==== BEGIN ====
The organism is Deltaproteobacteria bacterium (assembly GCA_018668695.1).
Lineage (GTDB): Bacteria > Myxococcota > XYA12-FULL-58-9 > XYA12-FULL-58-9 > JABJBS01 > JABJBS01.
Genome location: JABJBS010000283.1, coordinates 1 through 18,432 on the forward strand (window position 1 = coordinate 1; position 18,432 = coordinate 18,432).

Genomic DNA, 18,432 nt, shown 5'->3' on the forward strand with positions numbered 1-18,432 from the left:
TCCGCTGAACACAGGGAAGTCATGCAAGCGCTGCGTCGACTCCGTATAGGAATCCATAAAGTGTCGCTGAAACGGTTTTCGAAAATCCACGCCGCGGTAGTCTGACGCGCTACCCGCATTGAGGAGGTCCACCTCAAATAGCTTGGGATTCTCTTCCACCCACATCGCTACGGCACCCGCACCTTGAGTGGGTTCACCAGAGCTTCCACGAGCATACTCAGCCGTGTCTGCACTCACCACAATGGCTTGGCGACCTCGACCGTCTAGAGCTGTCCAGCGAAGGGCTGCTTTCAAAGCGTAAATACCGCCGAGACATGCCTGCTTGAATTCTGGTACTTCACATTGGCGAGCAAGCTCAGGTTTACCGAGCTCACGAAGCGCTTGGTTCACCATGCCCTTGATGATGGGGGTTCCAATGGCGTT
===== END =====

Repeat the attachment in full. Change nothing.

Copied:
The organism is Deltaproteobacteria bacterium (assembly GCA_018668695.1).
Lineage (GTDB): Bacteria > Myxococcota > XYA12-FULL-58-9 > XYA12-FULL-58-9 > JABJBS01 > JABJBS01.
Genome location: JABJBS010000283.1, coordinates 1 through 18,432 on the forward strand (window position 1 = coordinate 1; position 18,432 = coordinate 18,432).

Genomic DNA, 18,432 nt, shown 5'->3' on the forward strand with positions numbered 1-18,432 from the left:
TCCGCTGAACACAGGGAAGTCATGCAAGCGCTGCGTCGACTCCGTATAGGAATCCATAAAGTGTCGCTGAAACGGTTTTCGAAAATCCACGCCGCGGTAGTCTGACGCGCTACCCGCATTGAGGAGGTCCACCTCAAATAGCTTGGGATTCTCTTCCACCCACATCGCTACGGCACCCGCACCTTGAGTGGGTTCACCAGAGCTTCCACGAGCATACTCAGCCGTGTCTGCACTCACCACAATGGCTTGGCGACCTCGACCGTCTAGAGCTGTCCAGCGAAGGGCTGCTTTCAAAGCGTAAATACCGCCGAGACATGCCTGCTTGAATTCTGGTACTTCACATTGGCGAGCAAGCTCAGGTTTACCGAGCTCACGAAGCGCTTGGTTCACCATGCCCTTGATGATGGGGGTTCCAATGGCGTT